The US labor market continues to live its Goldilocks story with healthy job growth but at a far cooler pace than the blockbuster job gains of the past two and a half years.
On Friday, the Bureau of Labor Statistics reported that the US economy added 187,000 jobs in August, a total that’s roughly in line with the monthly average seen from 2010-2019 and a figure that’s considerably below the white-hot job gains that marked the pandemic recovery.
The monthly job total came in similar to last month’s job gains; however, the July total was revised down by 30,000 jobs to 157,000. June was revised down significantly as well, from 185,000 to 105,000. The downward revisions brought the three-month average to 150,000 jobs.
Economists were expecting total job gains of 170,000 for August, according to Refinitiv.
The unemployment rate unexpectedly jumped to 3.8% from 3.5%. It’s calmly drifted between 3.4% and 3.7% since March 2022, and economists had projected it would hold steady at 3.5%.
The labor force participation rate rose to 62.8%, the highest it’s been since the onset of the pandemic, and average hourly earnings grew at a slower monthly pace, ticking up 0.2%, showing annual growth of 4.3%. In July, wages grew 0.4% and 4.4%, respectively.
The Federal Reserve, which is in the throes of a historic inflation-busting campaign, has been wanting to see more slack in the labor market, believing the imbalance between worker supply and demand could cause wages to rise and push inflation higher.
“If you’re [Fed Chair] Jerome Powell or another member [of the Fed’s policy committee], this is music to your ears,” Jay Bryson, chief economist with Wells Fargo, told CNN in an interview. “It’s showing that labor demand and labor supply are coming more into balance.”
He added: “It’s a good report right before Labor Day.”
August’s total marks the 32nd consecutive month of job growth.
Unemployment rate jumps higher
The monthly jobs report is composed of two surveys to measure employment levels and activity: one that surveys businesses about employment, hours and earnings; and the other of households to obtain the labor force status of the population with demographic details.
The unemployment rate comes from the latter, which is often volatile: The last time (outside of the onset of the pandemic) when the United States saw such a large swing upward in the unemployment rate was in May, when it jumped 0.3 percentage points to 3.7% but stepped back down the two following months.
Driving the increase in unemployment in August, according to the BLS report, was an increase in the labor force, which grew by more than 700,000. Within that, the number of people who lost their jobs or who completed temporary jobs rose by 294,000 to 2.9 million in August, offsetting a decrease of 280,000 in July. The number of new entrants to the workforce edged higher to 597,000.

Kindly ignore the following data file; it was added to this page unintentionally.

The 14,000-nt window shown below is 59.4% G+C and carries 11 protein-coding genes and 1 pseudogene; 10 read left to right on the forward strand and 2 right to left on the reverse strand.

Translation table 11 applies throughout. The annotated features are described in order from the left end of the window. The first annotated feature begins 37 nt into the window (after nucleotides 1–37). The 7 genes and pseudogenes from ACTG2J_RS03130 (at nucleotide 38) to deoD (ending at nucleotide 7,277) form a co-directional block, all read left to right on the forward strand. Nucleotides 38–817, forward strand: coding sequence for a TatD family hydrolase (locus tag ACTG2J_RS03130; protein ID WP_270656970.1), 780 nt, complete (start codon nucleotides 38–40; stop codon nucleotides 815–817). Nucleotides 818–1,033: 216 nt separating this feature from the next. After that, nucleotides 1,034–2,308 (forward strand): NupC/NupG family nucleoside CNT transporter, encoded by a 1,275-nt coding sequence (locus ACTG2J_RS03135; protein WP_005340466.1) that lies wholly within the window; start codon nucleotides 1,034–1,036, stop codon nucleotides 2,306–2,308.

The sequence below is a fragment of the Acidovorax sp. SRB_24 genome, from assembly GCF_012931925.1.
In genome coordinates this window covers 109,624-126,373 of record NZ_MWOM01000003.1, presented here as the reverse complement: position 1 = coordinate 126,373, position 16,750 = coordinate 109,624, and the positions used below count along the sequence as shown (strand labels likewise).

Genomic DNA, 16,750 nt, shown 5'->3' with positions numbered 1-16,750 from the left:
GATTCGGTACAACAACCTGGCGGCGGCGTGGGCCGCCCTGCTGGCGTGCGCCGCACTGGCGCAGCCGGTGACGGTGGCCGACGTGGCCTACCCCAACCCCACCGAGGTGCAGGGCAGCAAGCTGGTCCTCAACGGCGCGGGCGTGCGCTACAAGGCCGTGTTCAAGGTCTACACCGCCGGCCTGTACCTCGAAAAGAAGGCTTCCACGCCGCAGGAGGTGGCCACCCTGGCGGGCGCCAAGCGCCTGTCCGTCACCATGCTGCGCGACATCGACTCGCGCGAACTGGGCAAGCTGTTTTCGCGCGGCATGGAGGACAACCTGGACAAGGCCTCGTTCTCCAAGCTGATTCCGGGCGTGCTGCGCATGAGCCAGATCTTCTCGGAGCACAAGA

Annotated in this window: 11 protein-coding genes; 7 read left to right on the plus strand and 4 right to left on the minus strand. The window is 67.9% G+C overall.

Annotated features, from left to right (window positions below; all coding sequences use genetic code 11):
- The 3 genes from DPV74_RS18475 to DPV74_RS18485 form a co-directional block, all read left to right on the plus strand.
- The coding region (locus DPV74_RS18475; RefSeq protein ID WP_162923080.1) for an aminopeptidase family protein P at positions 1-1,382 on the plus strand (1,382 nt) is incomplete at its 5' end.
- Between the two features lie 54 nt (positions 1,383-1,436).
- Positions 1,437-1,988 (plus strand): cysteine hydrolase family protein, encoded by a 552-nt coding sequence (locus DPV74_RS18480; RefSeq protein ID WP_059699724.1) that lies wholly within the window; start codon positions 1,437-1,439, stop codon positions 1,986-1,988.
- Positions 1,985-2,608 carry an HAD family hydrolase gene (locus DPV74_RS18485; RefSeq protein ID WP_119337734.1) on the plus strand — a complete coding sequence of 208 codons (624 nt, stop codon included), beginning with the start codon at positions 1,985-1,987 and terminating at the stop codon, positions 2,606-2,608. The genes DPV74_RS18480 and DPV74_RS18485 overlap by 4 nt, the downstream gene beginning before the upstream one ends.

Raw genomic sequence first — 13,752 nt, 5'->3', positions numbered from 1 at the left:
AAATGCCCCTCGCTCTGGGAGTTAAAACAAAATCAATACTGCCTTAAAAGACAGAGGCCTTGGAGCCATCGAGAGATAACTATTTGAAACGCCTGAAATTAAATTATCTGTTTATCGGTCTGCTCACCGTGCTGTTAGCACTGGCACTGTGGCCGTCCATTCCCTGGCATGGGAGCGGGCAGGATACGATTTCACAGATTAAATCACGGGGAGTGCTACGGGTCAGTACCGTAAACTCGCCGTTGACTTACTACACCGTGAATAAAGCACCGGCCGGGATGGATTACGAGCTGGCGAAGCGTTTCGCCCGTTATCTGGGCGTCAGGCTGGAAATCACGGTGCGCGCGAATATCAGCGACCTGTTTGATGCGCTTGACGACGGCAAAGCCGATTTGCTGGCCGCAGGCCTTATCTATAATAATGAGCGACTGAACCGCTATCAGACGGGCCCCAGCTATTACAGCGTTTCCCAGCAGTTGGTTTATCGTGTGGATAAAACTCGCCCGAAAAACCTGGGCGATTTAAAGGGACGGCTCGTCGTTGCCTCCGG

While some economists cautioned the increase may be due to the monthly volatility, a larger labor market pool could be viewed as a positive development as well.
“This is the highest the labor force participation rate has been since before the pandemic,” said Gus Faucher, PNC Financial Services’ chief economist, in a statement. “If sustained, this increase in the labor force could help cool off wage growth and slow inflation.”
That’s exactly what the Federal Reserve is hoping for as it aims for a soft landing, or bringing down inflation without tanking the economy and throwing millions of Americans out of work.
Labor force participation rates have been on the decline — largely due to demographic changes — since hitting a high of 67.3% in early 2000, and had fallen to 63.3% in the month before the onset of the pandemic. The participation rate sank to 60.1% in April 2020 and has slowly crawled higher in the three-plus years since.
It’s remained below pre-pandemic levels mostly due to permanent demographic shifts, including Baby Boomers reaching retirement age, accelerated early retirements during the pandemic, deaths from Covid and workers staying home with long Covid or for increased caregiving needs.
Yellow’s closure and the Hollywood strikes both leave their mark
The job gains seen in August were broad-based and occurred across most sectors, with some of the largest increases seen in health care, leisure and hospitality and construction.
Several sectors continued to claw back workers after suffering deep job losses during the pandemic; however, many critical sectors have yet to return to the employment levels of February 2020 or before.
Leisure and hospitality, which added jobs for the 32nd consecutive month, remains 290,000 jobs, or 1.7%, below pre-pandemic totals. A big laggard within that sector has been the accommodation industry, which remains 238,000 jobs, or 11.3%, below where it was in early 2020.
Child care services added 3,000 jobs in August but remains 41,000 positions, or 3.8%, below February 2020 levels; and local government is 208,000 jobs, or 1.4%, shy.
During August, the temporary help sector as well as the transportation and warehousing industry continued to shed jobs, with the latter showing the effects of Yellow’s bankruptcy.
The 99-year-old trucking giant suddenly shut down, resulting in the layoffs of its 30,000-person workforce.
The ongoing strikes in Hollywood also showed up in Friday’s employment report. The motion picture and sound recording industries contracted by 17,000 jobs in August, “reflecting strike activity,” according to the Labor Department.
Source: CNN Business